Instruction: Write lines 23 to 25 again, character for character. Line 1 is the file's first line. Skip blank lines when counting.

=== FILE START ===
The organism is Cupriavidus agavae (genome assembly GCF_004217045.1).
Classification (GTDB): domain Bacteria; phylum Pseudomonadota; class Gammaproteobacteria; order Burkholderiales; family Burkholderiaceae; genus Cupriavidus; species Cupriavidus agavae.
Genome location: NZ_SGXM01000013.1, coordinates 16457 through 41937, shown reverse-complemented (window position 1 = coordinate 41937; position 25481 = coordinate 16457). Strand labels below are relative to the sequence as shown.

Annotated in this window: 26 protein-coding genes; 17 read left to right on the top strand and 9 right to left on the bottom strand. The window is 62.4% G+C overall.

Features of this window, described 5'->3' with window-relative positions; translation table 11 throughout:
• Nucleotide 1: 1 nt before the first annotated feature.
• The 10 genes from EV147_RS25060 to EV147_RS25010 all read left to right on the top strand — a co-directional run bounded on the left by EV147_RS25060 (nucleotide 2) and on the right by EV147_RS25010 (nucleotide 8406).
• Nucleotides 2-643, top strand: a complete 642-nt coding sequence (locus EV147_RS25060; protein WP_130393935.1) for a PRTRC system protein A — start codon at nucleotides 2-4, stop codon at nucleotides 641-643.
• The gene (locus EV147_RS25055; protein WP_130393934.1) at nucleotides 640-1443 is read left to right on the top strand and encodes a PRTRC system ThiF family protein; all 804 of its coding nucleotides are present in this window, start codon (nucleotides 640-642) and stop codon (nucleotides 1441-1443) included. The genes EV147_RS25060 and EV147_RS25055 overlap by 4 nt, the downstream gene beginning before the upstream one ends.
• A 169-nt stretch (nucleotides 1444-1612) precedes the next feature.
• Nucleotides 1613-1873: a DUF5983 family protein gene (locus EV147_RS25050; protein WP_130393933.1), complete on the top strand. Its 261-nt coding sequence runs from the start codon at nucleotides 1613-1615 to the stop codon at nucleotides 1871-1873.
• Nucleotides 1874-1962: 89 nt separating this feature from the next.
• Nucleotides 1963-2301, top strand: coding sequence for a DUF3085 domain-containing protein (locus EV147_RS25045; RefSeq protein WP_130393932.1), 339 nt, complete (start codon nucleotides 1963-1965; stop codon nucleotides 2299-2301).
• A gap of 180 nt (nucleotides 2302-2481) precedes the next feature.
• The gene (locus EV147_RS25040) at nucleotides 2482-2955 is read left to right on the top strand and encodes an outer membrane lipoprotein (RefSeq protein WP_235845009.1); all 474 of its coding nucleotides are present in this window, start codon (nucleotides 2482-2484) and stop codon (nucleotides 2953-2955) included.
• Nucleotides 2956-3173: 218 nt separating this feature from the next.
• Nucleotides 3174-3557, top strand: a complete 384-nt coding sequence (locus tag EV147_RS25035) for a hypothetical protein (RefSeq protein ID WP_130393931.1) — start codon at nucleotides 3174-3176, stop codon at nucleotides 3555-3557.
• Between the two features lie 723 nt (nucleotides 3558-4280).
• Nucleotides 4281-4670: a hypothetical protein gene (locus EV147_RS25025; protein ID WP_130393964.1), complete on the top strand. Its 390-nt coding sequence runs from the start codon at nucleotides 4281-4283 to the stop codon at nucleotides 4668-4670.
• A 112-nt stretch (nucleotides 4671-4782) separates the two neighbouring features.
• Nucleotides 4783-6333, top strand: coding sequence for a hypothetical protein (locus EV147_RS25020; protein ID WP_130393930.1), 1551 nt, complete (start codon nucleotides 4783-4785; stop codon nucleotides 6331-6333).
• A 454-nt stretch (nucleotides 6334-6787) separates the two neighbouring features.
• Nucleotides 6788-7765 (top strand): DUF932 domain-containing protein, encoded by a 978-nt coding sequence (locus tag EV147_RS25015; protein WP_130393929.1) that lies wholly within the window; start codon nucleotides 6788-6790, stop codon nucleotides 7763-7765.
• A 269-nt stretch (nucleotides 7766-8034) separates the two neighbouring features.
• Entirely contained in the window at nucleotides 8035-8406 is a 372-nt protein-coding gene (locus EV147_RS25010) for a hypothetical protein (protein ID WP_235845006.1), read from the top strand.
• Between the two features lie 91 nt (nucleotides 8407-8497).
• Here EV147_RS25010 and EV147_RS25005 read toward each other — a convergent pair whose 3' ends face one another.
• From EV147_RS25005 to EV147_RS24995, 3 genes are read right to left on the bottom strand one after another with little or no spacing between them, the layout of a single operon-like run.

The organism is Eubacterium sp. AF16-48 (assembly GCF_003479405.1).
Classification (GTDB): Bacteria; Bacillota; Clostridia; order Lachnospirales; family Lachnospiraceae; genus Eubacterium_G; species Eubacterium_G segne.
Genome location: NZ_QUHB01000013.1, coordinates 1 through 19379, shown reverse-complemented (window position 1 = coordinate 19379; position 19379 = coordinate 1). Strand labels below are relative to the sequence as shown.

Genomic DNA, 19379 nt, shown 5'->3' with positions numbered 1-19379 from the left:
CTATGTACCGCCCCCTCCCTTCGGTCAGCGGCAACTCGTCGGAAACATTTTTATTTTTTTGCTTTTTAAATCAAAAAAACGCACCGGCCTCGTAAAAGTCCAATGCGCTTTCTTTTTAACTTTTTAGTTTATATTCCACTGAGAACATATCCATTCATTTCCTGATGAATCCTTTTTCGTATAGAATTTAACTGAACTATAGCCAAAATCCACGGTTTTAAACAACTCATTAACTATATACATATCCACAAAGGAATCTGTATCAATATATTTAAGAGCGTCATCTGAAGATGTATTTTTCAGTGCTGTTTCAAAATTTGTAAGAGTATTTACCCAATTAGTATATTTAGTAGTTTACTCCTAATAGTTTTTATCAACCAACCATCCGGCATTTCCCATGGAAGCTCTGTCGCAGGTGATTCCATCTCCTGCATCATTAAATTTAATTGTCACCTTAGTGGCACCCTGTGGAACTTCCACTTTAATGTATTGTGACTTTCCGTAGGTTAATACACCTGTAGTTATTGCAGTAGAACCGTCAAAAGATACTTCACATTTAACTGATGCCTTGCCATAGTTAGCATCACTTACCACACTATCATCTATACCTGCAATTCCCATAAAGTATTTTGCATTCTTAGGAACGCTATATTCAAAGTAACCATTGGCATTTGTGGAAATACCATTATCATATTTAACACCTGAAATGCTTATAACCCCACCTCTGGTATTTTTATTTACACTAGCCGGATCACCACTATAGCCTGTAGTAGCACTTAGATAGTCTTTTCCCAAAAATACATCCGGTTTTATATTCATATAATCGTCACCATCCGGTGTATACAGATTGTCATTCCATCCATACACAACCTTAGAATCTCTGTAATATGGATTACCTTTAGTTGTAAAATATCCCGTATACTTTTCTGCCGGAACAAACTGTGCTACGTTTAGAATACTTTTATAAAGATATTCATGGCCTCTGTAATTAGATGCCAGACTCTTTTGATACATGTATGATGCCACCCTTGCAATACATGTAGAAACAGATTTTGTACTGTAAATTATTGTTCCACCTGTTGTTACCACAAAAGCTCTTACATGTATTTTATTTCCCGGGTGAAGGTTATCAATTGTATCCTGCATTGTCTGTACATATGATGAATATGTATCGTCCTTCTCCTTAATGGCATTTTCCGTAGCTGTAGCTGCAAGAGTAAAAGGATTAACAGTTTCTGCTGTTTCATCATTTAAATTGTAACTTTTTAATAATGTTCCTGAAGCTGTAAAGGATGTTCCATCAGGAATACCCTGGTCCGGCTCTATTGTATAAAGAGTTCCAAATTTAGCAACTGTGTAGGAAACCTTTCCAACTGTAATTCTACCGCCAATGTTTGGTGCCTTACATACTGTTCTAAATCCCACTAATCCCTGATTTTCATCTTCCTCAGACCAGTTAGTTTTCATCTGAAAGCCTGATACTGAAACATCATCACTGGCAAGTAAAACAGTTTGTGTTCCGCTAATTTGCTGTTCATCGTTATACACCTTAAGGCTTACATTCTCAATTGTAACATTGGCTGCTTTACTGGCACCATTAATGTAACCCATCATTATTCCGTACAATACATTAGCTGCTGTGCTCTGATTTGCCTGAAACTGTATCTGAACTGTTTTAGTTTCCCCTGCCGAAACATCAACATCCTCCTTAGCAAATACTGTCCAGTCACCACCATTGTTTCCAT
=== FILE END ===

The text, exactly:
• Nucleotides 6788-7765 (top strand): DUF932 domain-containing protein, encoded by a 978-nt coding sequence (locus tag EV147_RS25015; protein WP_130393929.1) that lies wholly within the window; start codon nucleotides 6788-6790, stop codon nucleotides 7763-7765.
• A 269-nt stretch (nucleotides 7766-8034) separates the two neighbouring features.
• Entirely contained in the window at nucleotides 8035-8406 is a 372-nt protein-coding gene (locus EV147_RS25010) for a hypothetical protein (protein ID WP_235845006.1), read from the top strand.